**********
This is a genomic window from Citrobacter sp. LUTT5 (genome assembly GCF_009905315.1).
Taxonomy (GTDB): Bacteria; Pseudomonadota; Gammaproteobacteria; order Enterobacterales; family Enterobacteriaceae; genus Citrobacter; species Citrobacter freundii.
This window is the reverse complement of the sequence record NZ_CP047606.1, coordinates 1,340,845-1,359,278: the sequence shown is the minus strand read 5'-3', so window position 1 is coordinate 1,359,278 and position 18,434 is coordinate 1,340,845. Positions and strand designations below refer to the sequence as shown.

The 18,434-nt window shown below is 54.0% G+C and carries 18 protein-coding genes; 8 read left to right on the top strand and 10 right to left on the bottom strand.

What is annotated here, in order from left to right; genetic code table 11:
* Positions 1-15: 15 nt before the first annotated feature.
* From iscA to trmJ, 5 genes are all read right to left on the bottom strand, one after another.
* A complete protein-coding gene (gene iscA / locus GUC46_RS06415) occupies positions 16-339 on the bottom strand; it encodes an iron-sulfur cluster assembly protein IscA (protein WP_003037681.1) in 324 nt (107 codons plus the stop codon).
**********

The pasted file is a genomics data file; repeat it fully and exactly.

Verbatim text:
This is a genomic window from Citrobacter sp. LUTT5 (genome assembly GCF_009905315.1).
Taxonomy (GTDB): Bacteria; Pseudomonadota; Gammaproteobacteria; order Enterobacterales; family Enterobacteriaceae; genus Citrobacter; species Citrobacter freundii.
This window is the reverse complement of the sequence record NZ_CP047606.1, coordinates 1,340,845-1,359,278: the sequence shown is the minus strand read 5'-3', so window position 1 is coordinate 1,359,278 and position 18,434 is coordinate 1,340,845. Positions and strand designations below refer to the sequence as shown.

The 18,434-nt window shown below is 54.0% G+C and carries 18 protein-coding genes; 8 read left to right on the top strand and 10 right to left on the bottom strand.

What is annotated here, in order from left to right; genetic code table 11:
* Positions 1-15: 15 nt before the first annotated feature.
* From iscA to trmJ, 5 genes are all read right to left on the bottom strand, one after another.
* A complete protein-coding gene (gene iscA / locus GUC46_RS06415) occupies positions 16-339 on the bottom strand; it encodes an iron-sulfur cluster assembly protein IscA (protein WP_003037681.1) in 324 nt (107 codons plus the stop codon).